Washington: In the late 1970s, Central Intelligence Agency had information that China might have provided a fairly comprehensive package of proven nuclear weapons design information to Pakistan, a recently declassified document has revealed.
According to recently declassified CIA data, obtained by the National Security Archive under the Freedom of Information Act, the CIA had evidence suggesting close Pakistan-China nuclear cooperation, to the point of facilitating a nuclear weapons capability, although the intelligence community saw this as possibly a special case based on an alliance that had existed since 1963.
“This allegation has come up before, for example in a State Department document and in major news stories but this is the first time the CIA has released some of its own information,” according to the set of two documents obtained by the National Security Archive. Read more
IBN Live | 24th April
In the wake of the beating of a Farmington Hills family last year that left a man dead and two others severely injured, a state lawmaker is trying to limit the release of 911 recordings requested under the Michigan Freedom of Information Act.
Rep. Kurt Heise, R-Plymouth, said he wants to strike a balance between the public’s right to the information and the need to be sensitive after potentially horrifying emergencies.
“It seems to shock the conscience,” Heise said of making 911 tapes immediately accessible to the public. “What we’re trying to do is at least create a cooling off period to investigate these matters properly and also have some respect for victims or those who may know the victims.” Read more
Lansing State Journal | 23rd April 2013
ONE child sex attack was reported every 20 minutes last year, police figures out today show.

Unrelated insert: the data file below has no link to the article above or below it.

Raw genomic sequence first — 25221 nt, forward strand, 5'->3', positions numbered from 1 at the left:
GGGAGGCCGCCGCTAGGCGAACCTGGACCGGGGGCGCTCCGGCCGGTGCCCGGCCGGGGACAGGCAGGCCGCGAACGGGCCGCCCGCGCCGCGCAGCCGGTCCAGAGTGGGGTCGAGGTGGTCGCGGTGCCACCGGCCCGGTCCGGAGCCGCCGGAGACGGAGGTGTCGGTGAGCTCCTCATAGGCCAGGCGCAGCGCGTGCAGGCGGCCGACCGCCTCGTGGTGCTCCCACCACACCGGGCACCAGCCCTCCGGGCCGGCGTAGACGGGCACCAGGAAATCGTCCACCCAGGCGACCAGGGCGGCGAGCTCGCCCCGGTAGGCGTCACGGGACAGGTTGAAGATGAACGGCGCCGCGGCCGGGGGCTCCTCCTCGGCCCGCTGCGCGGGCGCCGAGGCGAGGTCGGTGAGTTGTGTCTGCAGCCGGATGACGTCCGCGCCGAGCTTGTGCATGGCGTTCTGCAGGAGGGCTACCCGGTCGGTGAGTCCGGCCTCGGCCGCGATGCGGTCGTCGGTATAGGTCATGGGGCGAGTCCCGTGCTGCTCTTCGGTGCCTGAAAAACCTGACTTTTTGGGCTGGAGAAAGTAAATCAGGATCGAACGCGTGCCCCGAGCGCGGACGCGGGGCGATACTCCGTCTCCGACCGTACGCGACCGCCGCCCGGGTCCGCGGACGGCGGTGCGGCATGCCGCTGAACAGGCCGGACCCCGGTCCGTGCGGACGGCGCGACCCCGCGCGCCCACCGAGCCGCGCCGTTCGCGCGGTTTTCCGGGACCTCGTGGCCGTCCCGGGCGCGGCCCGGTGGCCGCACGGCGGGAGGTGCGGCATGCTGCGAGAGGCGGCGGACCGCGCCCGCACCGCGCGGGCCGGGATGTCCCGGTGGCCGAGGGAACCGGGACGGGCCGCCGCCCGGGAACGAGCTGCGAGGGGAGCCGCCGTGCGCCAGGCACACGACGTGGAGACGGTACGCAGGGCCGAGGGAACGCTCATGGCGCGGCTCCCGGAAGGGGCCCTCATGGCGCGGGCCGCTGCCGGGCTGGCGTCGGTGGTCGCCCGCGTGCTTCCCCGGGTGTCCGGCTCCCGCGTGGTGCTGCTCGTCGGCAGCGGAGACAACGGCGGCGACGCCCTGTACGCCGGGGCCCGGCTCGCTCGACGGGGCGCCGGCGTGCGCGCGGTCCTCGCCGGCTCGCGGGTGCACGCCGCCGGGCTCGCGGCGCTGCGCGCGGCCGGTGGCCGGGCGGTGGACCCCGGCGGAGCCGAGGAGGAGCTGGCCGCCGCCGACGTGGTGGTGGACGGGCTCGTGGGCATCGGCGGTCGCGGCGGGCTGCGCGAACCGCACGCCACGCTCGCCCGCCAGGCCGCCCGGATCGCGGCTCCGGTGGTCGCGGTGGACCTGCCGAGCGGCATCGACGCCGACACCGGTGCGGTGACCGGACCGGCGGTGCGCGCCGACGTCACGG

About 23,000 children were reported victims in England and Wales during 2010/11 but fewer than 10 per cent of cases ended in a conviction.
There were 4,973 alleged victims aged ten and under, including 1,472 younger than six. And six times as many reported offences were committed against girls as against boys.
More than a third of all sex crimes reported were against children.
The statistics, obtained by the NSPCC in a freedom of information request, cover rape, incest and child prostitution. The charity said a major effort was needed to protect children and boost conviction rates.
Read more here.
The Daily Mail | 4th April 2012
The Guardian’s court victory is an important step towards transparency
The court of appeal today took a bold step forward in advancing court transparency. The decision in Guardian News and Media Ltd v City of Westminster Magistrates Court established in common law for the first time the right of ordinary people and the media to obtain documents that are used in court cases.
It has been a long time coming. The UK has undergone a transparency revolution over the past 10 years. The Freedom of Information Act 2000 (FOIA) has forced over 100,000 government bodies to make the information that they collect and use in daily actions available on request to the public. Recent government initiatives have made the expenditures of government bodies and local governments available online. Parliamentary bills, reports and proceedings are available online quickly.
Read more here.
David Banisar | The Guardian | 3rd April 2012
£83 million backlog of repairs at Warwickshire schools
WARWICKSHIRE schools have a staggering £83 million backlog of repairs.
Warwickshire County Council bosses estimated the cost of getting all the county’s schools up to a reasonable standard of repair.
The figures were uncovered by the Telegraph under the Freedom of Information Act.
It comes after Coventry education bosses admitted it would take a staggering 100 years to rebuild the city’s crumbling schools if they continued at the current rate
Read more here.
Lucy Lynch | Coventry Telegraph | 3rd April 2012
£30,000 owed by overseas patients
SCARBOROUGH’S NHS Trust is owed more than £30,000 in hospital bills, racked up by overseas patients not entitled to free treatment.
The figures, obtained via a Freedom of Information request to Scarborough and North East Yorkshire Healthcare NHS Trust, show that since February 2009, £33,229.41 has either been written off or is currently being chased by the Trust.
The numbers include £10,297 that the trust is still chasing from a Syrian patient who underwent treatment in May 2010.
Read more here.
Scarborough Evening News | 2nd April 2012